How to Read Your Electricity Bill
We want to make sure your electricity bill is clear and makes sense to you. Since there's more to your bill than the amount due, we've created a sample bill that explains the different items that could appear on your residential bill.
Your regular monthly statement is printed on blue or green paper is is a full calculation of activity on your account up to and including the "printed on date" (section 1).
2. Readings/codes: Reflects the meter readings or codes used to calculate how much energy was used during the billing period.
3. Meter Reading Code - “A”: indicates the actual meter reading.
4. Meter Reading Code – “E”: indicates an estimated meter reading.
Other Reading Codes Include:
- A: Actual Meter Reading
- B: Customer Meter Reading
- E: Estimated Meter Reading
- F: Manual Estimate
- G: Prorated From an Actual Reading
5. Cycle Number: This will tell you which billing cycle you're on and will determine the dates that are used to read your meter and complete your billing for each month. There are 20 billing cycles in each month.
6. Balances Calculation: Shows previous statement balance and reflects any payments or adjustments made since the previous statement was issued.
7. Current Charges: This shows all the various charges that make up your energy bill.
- Customer Charge - A fixed charge to residential customers to cover a portion of the costs of electric facilities such as power lines, generating plants, substations and metering (whether or not you use any electricity).
- Energy Charge - This is the basic per kilowatt hour cost of the electricity used during the period covered by this bill.
- AEY (ATCO Electric Yukon) Rate Adjustment Rider – This includes cost adjustments since the basic per kilowatt hour approved price from 2011. The details included in the calculation may be a surcharge, a refund or an interim rate adjustment as approved by the Yukon Utilities Board.
- Fuel Adjustment Rider - This adjustment represents the difference between the actual costs of the fuel used to generate electricity compared to the forecast costs. It may appear as a charge or a refund as approved by the Yukon Utilities Board.
- YEC (Yukon Energy Corporation) 2017/18 GRA True Up – This rider recovers the Yukon Energy Corporation rate increase from 2017, 2018 and most of 2019 as a % applied to your Energy Charge and Customer Charge. This charge will appear on bills from December 1, 2019 through November 30, 2021.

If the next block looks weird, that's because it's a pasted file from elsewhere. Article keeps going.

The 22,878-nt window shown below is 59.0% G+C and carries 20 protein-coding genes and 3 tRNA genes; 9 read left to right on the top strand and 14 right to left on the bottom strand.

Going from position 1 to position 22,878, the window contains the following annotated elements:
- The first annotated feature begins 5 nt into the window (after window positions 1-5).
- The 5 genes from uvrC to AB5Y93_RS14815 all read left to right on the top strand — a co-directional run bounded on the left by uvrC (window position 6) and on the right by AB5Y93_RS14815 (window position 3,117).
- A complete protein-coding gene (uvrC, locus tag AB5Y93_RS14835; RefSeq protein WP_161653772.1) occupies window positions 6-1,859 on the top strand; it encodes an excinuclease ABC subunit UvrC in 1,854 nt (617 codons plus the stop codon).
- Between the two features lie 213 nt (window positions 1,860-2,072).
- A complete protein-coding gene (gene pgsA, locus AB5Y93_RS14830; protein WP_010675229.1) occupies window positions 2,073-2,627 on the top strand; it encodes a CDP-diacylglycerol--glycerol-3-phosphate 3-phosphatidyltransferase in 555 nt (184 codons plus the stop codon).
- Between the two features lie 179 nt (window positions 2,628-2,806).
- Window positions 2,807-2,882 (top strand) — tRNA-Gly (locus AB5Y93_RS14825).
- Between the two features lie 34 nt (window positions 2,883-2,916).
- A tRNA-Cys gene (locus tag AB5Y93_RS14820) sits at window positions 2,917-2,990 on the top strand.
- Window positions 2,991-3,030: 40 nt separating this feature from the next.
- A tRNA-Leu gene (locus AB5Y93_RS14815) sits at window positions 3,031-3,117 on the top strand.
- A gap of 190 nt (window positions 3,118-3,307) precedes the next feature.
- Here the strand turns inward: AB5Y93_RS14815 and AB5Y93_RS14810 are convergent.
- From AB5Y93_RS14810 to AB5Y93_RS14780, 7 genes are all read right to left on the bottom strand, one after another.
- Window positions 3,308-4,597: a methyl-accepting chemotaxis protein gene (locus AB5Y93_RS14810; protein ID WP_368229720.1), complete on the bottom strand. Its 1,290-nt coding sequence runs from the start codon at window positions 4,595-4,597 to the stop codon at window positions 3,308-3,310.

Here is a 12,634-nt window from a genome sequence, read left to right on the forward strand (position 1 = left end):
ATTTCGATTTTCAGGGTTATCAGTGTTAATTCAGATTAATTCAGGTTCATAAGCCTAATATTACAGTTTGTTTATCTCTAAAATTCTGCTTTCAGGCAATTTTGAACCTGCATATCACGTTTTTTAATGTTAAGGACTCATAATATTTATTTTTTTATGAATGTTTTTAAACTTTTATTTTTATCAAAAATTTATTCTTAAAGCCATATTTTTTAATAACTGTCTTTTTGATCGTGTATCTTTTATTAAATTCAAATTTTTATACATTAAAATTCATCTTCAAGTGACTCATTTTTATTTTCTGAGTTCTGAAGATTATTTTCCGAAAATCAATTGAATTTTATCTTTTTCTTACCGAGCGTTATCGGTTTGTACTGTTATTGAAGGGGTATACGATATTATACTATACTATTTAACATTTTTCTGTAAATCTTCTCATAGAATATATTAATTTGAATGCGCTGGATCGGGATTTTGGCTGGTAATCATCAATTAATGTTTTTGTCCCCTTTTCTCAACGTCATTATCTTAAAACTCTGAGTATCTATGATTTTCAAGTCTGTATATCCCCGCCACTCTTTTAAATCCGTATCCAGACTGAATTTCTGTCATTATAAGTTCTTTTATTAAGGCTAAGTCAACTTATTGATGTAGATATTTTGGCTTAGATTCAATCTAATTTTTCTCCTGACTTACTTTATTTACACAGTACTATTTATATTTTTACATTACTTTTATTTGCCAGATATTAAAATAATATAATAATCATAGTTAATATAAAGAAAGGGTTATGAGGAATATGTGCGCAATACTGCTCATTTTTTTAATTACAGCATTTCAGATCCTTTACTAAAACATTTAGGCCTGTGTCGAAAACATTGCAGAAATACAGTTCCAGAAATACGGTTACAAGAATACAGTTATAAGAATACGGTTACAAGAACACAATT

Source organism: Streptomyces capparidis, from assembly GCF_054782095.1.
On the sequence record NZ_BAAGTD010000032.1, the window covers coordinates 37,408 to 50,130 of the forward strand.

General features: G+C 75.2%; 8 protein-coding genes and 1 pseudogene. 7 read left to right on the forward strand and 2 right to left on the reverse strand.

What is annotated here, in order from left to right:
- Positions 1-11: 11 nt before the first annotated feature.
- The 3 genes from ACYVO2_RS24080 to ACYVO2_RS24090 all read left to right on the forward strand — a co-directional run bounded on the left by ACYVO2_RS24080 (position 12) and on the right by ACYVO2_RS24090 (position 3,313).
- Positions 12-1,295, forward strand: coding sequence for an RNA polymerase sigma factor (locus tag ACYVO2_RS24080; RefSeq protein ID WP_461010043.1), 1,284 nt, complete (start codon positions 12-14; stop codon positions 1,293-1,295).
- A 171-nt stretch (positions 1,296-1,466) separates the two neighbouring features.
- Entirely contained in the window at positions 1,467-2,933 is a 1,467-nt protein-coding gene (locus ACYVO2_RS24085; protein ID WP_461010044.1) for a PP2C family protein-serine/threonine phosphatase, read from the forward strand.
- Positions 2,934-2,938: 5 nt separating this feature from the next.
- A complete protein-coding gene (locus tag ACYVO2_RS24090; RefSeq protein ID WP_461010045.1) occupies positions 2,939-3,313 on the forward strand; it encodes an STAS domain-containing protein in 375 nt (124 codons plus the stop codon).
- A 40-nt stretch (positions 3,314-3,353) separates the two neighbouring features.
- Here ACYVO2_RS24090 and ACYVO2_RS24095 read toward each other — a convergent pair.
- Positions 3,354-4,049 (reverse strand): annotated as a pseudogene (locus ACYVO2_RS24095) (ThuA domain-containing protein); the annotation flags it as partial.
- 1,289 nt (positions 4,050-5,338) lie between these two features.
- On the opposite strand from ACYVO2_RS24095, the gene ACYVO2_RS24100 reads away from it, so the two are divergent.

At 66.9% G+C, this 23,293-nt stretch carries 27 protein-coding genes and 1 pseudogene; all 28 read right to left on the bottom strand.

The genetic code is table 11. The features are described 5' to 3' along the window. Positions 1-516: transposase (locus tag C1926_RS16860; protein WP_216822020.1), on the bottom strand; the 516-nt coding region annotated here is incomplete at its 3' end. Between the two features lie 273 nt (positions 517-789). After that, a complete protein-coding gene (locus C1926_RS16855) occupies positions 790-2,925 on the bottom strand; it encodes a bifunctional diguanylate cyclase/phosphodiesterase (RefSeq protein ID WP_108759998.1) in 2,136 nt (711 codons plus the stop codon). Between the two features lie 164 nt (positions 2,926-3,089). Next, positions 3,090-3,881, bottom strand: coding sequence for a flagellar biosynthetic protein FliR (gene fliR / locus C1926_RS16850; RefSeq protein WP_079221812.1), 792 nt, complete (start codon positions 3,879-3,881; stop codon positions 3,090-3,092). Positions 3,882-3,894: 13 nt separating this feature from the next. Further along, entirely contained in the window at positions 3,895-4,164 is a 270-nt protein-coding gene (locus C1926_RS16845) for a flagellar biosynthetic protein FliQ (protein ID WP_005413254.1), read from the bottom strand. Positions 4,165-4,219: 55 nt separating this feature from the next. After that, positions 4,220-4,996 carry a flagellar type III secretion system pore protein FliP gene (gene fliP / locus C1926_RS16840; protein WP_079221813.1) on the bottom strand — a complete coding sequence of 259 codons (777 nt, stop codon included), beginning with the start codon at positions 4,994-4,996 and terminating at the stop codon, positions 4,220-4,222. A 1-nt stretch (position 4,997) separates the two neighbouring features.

- Yukon Energy Revenue Shortfall Rider – This includes cost adjustments since the basic per kilowatt hour approved price from 2011 for Yukon Energy. The details included in the calculation may be a surcharge, a refund or an interim rate adjustment as approved by the Yukon Utilities Board.
- Yukon Interim Electrical Rebate - This Yukon Territorial Government program provides a credit on up to the first 1000 kwh of electricity used at residential sites each month to reduce your overall bill.
- GST – Government of Canada Goods and Services Tax.
8. Consumption Chart: Overview of the energy consumed for the past 12 months. Solid bars in the graph reflect when an acutal meter read was collected and outlined bars reflect an estimated meter read.
9. Total Amount Due: This is the balance outstanding on your account from your last bill plus new charges.
10. Payment Return Slip: This slip gives your account number, bill due date and total amount due. If you receive a paper bill and either mail your payment or pay in person at your financial institution, include the return slip. For more information on how you can pay your bill, visit ways to pay your bill.
11. Contact Information: We’re here to help if you have questions about your bill. Call us at 867-633-7000 or visit www.atcoelectricyukon.com
Why is my electricity bill so high?
If your electricity bill is higher than expected, there may be a few reasons why this is. Here are a few examples of what can impact your bill, but if you have any further questions, give us a call at 867-633-7000.
Colder and warmer temperatures can mean higher bills since it takes more electricity to heat or cool your home or building. That's why you may see higher bills in April and September - these months typically follow periods of peak winter and summer temperature
Increased electricity use can also happen if you’ve added portable heaters, air conditioners or other appliances like TVs to your home or business.
Older homes or buildings are usually less able to keep the heat in. Poor insulation in basements and crawl spaces, or improper window and door seals, can make it costly to heat. Find out about more energy saving tips!
Guests staying over or more people living in your home can lead to the increased use of electricity since more people equals more hot water to take showers or do laundry.
Some customers may also experience rate changes as we gradually return customers to single, flat rates. See how the return to a flat rate may affect your annual residential electricity costs.
We’re here to help
Did you know we work with our customers to help solve high bill problems year-round, not just in the winter months? If your bill is higher than expected, we’ll work with you to find a solution that may include payment arrangements. For example, we offer an Budget Payment Plan if you want to pay a fixed monthly payment and avoid those seasonal highs and lows.
Call to speak to one our Customer Service Advisors at 867-633-7000. Our hours of operation are:
- Monday, Tuesday, Thursday, Friday from 8 a.m. - 5 p.m.
- Wednesday from 9 a.m. - 5 p.m.